Our plumber Greg, with Pete and Ivor assisting, headed out to inspect the line. Our first discovery was an impressive land slip of the heavily tussocked coastal escarpment just past the Razorback steps, and a very scoured out First Gully, which is the gully on the east coast before reaching Gadgets Gully. We repaired breaks in the poly pipe at both locations, but still no water was flowing. Continuing along the coast to Gadgets, we were confronted with a ferociously scoured out gully, where for decades a reasonable walking track up the rocky gully bed, featuring three ladders going up difficult bits, had existed. With some difficulty, Greg and Ivor made their way up the gully, to find one ladder gone, two badly damaged, and the old track absolutely demolished. There were several breaks to the water line poly pipe, which is suspended on the scree slope above the gully on the northern side. But worse was to come.

On reaching the dam after a difficult climb up the deeply scoured gully, we were appalled to discover that our precious little dam was completely filled with dirt, gravel, rocks and matted clumps of tussock grass. This material had been washed down the creek supplying the dam through the dam catchment from a huge land slip at the escarpment above the dam and immediately above the creek. A number of unprintable things were said…

On Saturday afternoon, a work party made our way up to the dam to commence clearing operations. As the Gadgets Gully walking track no longer exists, we went up the alternative Doctors Track route, to discover that it too was affected with one stretch of track washed away and another dangerously undercut by more escarpment landslips. Ranger in Charge Chris quickly marked out new safe track routes. On arrival at the dam, we commenced the difficult task of removing the debris. Fortunately there was still a vigorous water flow. When we got the sluice gate low in the dam wall open, and got a water flow started, the compacted dirt and gravel started to wash out with the sluicing effect. With the aid of much shovelling, we could see a way of clearing the dam.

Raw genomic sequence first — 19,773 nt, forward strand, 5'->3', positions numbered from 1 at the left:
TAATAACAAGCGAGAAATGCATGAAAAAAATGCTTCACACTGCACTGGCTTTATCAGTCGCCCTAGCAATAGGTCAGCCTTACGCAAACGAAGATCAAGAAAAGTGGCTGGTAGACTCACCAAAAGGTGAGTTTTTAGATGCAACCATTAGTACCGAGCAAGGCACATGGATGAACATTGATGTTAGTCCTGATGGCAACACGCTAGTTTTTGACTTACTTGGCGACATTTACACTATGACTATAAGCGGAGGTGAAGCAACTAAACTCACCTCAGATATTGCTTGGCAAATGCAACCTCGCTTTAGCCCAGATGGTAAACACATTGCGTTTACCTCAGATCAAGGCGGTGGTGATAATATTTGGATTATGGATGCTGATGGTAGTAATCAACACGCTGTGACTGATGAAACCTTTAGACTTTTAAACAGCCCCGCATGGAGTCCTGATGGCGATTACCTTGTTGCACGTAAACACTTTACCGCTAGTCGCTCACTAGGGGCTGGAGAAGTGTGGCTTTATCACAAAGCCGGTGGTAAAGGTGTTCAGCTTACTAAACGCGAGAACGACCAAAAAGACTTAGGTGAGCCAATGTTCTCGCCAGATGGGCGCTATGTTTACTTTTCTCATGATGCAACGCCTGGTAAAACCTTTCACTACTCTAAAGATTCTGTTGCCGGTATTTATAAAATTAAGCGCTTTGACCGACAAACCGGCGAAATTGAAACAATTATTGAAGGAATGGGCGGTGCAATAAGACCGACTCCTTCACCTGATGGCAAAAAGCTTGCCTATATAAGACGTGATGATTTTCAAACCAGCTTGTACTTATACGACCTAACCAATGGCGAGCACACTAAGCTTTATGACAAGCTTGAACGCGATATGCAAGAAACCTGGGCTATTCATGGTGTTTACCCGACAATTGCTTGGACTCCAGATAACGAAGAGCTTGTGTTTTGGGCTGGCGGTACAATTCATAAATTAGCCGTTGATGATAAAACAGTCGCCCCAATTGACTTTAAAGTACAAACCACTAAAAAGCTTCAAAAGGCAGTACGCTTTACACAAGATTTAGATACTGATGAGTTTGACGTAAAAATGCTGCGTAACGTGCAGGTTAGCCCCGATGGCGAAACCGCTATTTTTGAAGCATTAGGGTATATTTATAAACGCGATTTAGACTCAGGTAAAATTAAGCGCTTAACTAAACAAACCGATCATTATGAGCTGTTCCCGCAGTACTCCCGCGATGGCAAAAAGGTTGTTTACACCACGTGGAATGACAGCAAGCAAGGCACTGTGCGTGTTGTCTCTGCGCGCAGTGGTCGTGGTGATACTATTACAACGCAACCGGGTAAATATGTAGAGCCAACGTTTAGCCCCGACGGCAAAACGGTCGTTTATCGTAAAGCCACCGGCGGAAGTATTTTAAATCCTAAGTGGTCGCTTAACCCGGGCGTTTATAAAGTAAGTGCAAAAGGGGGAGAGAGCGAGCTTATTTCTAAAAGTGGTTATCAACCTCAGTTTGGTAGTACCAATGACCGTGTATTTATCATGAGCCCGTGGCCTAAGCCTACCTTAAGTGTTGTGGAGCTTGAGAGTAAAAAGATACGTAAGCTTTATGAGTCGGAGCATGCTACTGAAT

With literally all on station assisting, this work continued all day Sunday and Monday, until we had a perfectly cleared dam again. Simultaneously, Greg and Pete got to work repairing the water line running on the edge of the gully. As access to the poly pipe in the scoured gully is now much more difficult, in a few places this operation required safety ropes and access from the escarpment above. So another team including some of our search and rescue team people, Scotty, Chris, Mike and Paul set up anchors and rope systems from the escarpment above the gully.

By Tuesday morning our dam had refilled with clear water and Greg had the broken line fixed with water flowing to the station tanks again. It was a fantastic effort by the whole station community. There are still a few ongoing issues but our water supply is assured.

The other major concern now is the land slip damage which has occurred to the coastal slopes around the island. At this stage we know there has been damage in the Sandy Bay and Bauer Bay areas which will have had some impact on the royal penguin colonies in both places. Numerous walking track -'jump ups’ and ‘jump downs’ between the coast and the plateau will be damaged or non-existent. We hope there will not be too many nasty surprises as we assess the impact around the island, but our TASPAWS ranger staff, Chris, Mike and Andrea, will be busy sorting things out for a while yet!